The Critical Equipment Series has covered design and design risk reduction. A Laboratory Test Program (LTP) is the final step in validating the equipment design after updating it with all improvements determined through design risk reduction and related activities.
The term validation is used here because it means to “prove the validity or accuracy of something”. The purpose of the LTP is to prove that the final design performs as expected and that design risk has been minimized.
With some equipment designs, there will be a high probability of passing the LTP. In other cases, the probability will be lower because of unresolved design risk, but this risk will have been discovered using DfR activities such as FMEAand simulation. In these situations, the lab test program must also assess the unresolved risks. An example would be the expected low temperature sealing limit of a TFE/P seal. This could be initially estimated using glass-transition temperature (Tg), but in practice it may be different because of seal geometry. The LTP should therefore test to observe this temperature and include contingency tests if the expected temperature is not observed.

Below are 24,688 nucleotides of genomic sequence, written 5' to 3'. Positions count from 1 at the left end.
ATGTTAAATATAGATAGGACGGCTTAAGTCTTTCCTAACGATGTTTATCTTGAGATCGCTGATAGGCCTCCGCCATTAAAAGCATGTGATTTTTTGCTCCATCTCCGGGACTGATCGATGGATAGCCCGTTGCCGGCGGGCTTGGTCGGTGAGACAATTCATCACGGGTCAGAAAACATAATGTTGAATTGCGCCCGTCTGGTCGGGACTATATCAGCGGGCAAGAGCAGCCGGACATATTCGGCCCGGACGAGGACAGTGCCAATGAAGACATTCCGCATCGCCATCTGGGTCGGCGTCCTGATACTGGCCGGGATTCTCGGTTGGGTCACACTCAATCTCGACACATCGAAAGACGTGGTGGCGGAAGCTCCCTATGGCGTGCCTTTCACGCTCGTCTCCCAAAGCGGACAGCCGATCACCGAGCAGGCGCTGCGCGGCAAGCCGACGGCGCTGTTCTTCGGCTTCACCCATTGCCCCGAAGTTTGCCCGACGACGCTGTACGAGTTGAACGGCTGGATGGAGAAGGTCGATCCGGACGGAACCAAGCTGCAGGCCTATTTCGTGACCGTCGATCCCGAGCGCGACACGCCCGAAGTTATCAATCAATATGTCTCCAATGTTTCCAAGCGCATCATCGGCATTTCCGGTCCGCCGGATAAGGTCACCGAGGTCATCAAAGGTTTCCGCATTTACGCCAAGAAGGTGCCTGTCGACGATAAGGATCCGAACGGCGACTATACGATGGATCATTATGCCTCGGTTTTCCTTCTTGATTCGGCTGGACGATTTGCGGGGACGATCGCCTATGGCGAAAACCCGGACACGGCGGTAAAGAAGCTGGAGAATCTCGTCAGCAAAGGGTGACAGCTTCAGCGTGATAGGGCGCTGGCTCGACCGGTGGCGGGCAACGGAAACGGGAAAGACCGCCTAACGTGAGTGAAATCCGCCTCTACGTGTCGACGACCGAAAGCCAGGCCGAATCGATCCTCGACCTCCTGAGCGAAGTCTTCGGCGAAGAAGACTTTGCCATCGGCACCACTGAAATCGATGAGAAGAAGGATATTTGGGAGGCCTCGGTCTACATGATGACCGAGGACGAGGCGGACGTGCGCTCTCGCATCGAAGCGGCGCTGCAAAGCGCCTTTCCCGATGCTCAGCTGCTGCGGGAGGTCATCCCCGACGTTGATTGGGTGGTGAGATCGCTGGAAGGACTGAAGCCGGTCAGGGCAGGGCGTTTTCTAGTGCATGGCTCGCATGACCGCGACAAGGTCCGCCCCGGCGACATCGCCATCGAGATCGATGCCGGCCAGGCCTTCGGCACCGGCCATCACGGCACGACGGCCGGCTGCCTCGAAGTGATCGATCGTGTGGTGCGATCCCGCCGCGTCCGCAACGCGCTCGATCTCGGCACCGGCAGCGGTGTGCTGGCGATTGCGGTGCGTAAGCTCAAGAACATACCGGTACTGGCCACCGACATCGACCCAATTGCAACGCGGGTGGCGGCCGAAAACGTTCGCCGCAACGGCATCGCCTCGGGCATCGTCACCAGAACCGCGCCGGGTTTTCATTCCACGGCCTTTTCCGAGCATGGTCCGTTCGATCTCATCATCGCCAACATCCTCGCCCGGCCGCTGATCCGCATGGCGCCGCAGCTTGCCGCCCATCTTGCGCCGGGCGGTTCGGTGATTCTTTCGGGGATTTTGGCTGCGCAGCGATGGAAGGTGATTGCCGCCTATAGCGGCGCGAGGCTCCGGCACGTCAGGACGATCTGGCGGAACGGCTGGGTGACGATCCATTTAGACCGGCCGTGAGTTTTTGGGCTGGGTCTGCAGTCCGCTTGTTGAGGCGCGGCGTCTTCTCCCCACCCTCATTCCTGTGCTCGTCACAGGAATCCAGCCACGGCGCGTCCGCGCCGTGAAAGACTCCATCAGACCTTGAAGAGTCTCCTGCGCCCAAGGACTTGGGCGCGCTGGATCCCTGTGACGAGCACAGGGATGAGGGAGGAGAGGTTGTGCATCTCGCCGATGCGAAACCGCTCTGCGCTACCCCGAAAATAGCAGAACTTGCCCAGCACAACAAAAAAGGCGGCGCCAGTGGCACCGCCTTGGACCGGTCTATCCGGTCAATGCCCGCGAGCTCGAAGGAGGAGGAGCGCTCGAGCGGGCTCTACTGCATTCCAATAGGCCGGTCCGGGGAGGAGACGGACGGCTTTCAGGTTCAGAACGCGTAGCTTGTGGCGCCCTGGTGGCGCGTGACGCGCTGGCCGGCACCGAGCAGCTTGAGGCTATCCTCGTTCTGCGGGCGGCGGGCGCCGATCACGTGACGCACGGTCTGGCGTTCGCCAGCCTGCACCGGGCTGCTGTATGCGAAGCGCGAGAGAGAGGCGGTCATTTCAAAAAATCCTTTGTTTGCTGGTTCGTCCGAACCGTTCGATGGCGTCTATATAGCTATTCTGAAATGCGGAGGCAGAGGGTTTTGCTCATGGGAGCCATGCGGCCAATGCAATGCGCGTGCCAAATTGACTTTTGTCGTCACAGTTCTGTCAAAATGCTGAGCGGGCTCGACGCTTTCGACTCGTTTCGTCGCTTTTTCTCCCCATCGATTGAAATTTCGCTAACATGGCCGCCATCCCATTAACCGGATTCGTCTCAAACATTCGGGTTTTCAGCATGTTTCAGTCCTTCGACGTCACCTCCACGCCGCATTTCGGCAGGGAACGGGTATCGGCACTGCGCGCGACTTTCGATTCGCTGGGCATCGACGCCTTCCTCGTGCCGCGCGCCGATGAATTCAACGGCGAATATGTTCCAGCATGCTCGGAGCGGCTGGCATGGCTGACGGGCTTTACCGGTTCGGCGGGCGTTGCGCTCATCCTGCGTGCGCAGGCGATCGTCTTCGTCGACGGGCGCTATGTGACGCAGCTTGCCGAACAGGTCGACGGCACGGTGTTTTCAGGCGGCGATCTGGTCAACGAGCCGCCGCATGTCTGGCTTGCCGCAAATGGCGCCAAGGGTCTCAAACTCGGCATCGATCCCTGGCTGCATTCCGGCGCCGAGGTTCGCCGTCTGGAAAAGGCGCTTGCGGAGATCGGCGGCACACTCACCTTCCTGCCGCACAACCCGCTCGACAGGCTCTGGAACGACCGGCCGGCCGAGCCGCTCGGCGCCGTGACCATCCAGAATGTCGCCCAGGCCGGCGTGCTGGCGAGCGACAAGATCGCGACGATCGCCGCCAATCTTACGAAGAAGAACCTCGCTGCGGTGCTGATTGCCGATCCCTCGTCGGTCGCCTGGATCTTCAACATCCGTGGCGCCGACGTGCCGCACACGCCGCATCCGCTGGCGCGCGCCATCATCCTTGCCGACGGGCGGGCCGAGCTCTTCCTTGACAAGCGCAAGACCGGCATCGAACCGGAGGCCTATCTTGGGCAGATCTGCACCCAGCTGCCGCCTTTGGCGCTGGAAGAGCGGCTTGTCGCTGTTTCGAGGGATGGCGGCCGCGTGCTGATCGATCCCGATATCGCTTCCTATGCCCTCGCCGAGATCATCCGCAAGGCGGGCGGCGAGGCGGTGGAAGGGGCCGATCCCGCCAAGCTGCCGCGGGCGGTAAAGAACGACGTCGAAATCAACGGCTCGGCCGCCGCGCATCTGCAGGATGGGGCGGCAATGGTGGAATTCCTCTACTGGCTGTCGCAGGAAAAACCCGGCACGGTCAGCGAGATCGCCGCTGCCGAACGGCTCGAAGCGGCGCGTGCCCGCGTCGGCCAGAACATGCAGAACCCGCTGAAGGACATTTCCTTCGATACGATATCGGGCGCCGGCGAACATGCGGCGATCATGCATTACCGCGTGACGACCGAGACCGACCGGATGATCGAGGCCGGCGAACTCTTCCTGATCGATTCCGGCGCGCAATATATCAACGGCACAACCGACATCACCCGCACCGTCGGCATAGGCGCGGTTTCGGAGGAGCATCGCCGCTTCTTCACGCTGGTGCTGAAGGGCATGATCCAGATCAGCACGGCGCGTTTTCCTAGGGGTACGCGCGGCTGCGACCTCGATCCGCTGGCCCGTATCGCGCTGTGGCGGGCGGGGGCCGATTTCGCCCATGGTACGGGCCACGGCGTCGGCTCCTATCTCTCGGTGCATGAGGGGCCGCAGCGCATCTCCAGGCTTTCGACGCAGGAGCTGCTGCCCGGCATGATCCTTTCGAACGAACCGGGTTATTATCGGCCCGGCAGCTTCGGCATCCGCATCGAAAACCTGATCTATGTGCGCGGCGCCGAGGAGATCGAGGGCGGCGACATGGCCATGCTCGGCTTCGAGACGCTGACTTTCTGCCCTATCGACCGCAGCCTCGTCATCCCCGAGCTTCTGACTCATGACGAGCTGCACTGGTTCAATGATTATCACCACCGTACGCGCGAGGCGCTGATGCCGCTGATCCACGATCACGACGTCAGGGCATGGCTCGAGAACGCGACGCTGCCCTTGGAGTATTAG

An effective LTP will have these attributes:
- Reflect the criticality of the equipment and application TRL; lower TRL projects should have extensive LTPs while higher TRL projects may have streamlined LTPs.
- Incorporate industry product standards when possible.
- Confirm operation within specification (OWS).
- Confirm the selection of factors of safety and temperature deration factors.
- Use root cause analysis when a test failure occurs.
- Include testing with margin to quantify the difference between OWS and equipment limits established through calculation or simulation.
- Include confirmation testing to establish repeatability of results.
Also, LTPs have little efficacy without documented acceptance criteria. These must be quantifiable whenever possible and include aspects such as post-test component condition, serviceability, and system integration. TRUTH: The LTP must confirm OWS and assess unresolved design risks.
This is the 10th in a series of 10 articles on critical equipment design for offshore completions.